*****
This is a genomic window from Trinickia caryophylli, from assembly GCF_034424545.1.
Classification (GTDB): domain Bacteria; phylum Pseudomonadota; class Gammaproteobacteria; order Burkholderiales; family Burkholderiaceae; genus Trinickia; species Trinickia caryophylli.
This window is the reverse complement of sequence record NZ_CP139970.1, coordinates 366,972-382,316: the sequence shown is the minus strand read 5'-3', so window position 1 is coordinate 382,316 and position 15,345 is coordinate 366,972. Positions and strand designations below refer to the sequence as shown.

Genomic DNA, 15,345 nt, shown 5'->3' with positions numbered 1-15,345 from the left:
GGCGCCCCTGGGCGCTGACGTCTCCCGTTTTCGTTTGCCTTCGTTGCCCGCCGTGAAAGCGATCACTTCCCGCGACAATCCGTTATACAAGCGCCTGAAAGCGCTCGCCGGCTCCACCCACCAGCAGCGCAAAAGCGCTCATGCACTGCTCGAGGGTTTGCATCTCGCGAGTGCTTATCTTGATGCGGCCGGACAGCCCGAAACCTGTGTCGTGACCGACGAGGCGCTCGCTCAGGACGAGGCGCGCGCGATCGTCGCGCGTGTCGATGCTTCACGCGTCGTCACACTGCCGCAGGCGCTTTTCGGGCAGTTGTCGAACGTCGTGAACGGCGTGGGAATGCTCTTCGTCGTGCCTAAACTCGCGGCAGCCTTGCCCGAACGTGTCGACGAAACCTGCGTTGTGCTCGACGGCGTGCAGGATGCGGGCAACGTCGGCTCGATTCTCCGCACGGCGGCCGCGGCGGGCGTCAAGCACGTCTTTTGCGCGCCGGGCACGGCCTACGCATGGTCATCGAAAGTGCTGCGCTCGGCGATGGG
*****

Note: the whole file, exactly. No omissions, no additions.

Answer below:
This is a genomic window from Trinickia caryophylli, from assembly GCF_034424545.1.
Classification (GTDB): domain Bacteria; phylum Pseudomonadota; class Gammaproteobacteria; order Burkholderiales; family Burkholderiaceae; genus Trinickia; species Trinickia caryophylli.
This window is the reverse complement of sequence record NZ_CP139970.1, coordinates 366,972-382,316: the sequence shown is the minus strand read 5'-3', so window position 1 is coordinate 382,316 and position 15,345 is coordinate 366,972. Positions and strand designations below refer to the sequence as shown.

Genomic DNA, 15,345 nt, shown 5'->3' with positions numbered 1-15,345 from the left:
GGCGCCCCTGGGCGCTGACGTCTCCCGTTTTCGTTTGCCTTCGTTGCCCGCCGTGAAAGCGATCACTTCCCGCGACAATCCGTTATACAAGCGCCTGAAAGCGCTCGCCGGCTCCACCCACCAGCAGCGCAAAAGCGCTCATGCACTGCTCGAGGGTTTGCATCTCGCGAGTGCTTATCTTGATGCGGCCGGACAGCCCGAAACCTGTGTCGTGACCGACGAGGCGCTCGCTCAGGACGAGGCGCGCGCGATCGTCGCGCGTGTCGATGCTTCACGCGTCGTCACACTGCCGCAGGCGCTTTTCGGGCAGTTGTCGAACGTCGTGAACGGCGTGGGAATGCTCTTCGTCGTGCCTAAACTCGCGGCAGCCTTGCCCGAACGTGTCGACGAAACCTGCGTTGTGCTCGACGGCGTGCAGGATGCGGGCAACGTCGGCTCGATTCTCCGCACGGCGGCCGCGGCGGGCGTCAAGCACGTCTTTTGCGCGCCGGGCACGGCCTACGCATGGTCATCGAAAGTGCTGCGCTCGGCGATGGG